• Gary Ott, the elected Salt Lake County recorder for the past 10 years, hopes for two terms as mayor, "tweaking" in office while mostly keeping a steady course, and then retiring.

• Former 2nd District Congressman Merrill Cook is back in the race after losing to Corroon in 2004. He's unmatched in campaign experience: This race is his 14th for public office.

• Richard Snelgrove is a current Salt Lake County Council member and seasoned campaigner as well as Salt Lake County and state GOP party chairman. His campaign experience includes unsuccessful races for Congress, one for the Utah House and a previous County Council race.

• Mike Winder is the current first-term mayor of West Valley City. He faces his first political selection process after coming under scrutiny for using the fabricated name Richard Burwash to plant news stories. He is also a defendant in a federal defamation lawsuit because of an article he wrote under the Burwash name.

• Mark Crockett is a management consultant who served one term on the Salt Lake County Council, from 2005-2008, before being unseated by Democrat Jani Iwamoto.

• Larry Decker is an internal auditor in the Salt Lake County Auditor's Office and the only candidate in the race without previous experience in elected office.

"With that many candidates, it's often hard to predict the (convention) dynamics," Burbank said. "They might end up with a consensus candidate, but my guess is you'll see two candidates who are strong."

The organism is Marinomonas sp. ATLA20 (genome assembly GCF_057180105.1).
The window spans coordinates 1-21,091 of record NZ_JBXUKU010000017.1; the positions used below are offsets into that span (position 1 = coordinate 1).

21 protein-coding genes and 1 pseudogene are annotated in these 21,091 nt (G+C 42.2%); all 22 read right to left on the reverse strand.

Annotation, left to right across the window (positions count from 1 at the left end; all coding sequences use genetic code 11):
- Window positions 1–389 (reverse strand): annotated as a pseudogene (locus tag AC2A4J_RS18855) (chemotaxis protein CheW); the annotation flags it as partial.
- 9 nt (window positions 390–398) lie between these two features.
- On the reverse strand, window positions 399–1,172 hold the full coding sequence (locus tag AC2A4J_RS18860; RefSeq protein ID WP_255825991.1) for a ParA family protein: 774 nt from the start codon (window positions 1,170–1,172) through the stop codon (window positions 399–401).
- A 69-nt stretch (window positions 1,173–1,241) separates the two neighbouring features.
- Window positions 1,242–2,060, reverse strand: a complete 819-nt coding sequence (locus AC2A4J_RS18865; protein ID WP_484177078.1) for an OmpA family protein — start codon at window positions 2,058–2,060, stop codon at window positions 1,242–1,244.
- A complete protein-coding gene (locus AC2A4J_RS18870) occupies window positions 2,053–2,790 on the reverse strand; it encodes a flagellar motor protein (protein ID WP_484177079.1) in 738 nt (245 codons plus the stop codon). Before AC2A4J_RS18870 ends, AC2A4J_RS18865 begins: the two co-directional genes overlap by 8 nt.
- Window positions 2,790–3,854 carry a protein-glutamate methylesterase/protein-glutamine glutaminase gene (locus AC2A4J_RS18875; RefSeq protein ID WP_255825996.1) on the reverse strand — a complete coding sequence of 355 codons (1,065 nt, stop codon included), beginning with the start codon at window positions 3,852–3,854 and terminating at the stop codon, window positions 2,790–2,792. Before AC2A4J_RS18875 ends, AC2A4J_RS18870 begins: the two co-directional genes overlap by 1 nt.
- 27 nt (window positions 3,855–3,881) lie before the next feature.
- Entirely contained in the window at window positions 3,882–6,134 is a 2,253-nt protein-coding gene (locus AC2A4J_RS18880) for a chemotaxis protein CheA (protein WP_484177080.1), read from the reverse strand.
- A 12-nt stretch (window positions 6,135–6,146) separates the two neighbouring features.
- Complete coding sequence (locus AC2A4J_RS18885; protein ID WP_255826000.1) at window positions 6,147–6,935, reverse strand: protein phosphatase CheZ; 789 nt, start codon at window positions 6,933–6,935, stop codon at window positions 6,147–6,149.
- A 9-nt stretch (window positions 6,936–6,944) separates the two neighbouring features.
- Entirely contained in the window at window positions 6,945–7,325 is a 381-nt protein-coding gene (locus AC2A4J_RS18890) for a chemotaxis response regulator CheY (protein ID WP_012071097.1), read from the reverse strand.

Among county residents generally, Burbank sees the office of county mayor as somewhat confusing because so many residents live in the boundaries of a city that also has a mayor.

But inside political circles, the office has a high profile because it is an executive position with governance of a large population with diverse and high-profile issues including taxes, mental health services, air quality, water quality, and arts and recreation.

"It can also be a big stepping stone if you are thinking about running for governor or something like that," Burbank said.

Spending in the race so far shows the candidates understand that, as of April 5 pre-convention financial disclosures. The two Democrats, so far, have raised more than twice as much — and spent more than twice as much — as all six Republicans.

McAdams is in the lead, raising $135,659 and spending $101,895. Romero is next, raising $131,013 and spending $86,350 so far.

Winder is third among the entire field, and top among Republicans, raising $50,759 and spending $43,914. He is followed closely in fundraising by Crockett, who has raised $49,580 and spent $32,391; Snelgrove has raised $10,306 and spent just $2,855; Cook has raised $7,738 and spent $7,134; Ott has raised $3,673 and spent all of it; Decker has declared he will run a low-cost campaign, spending less than $2,000.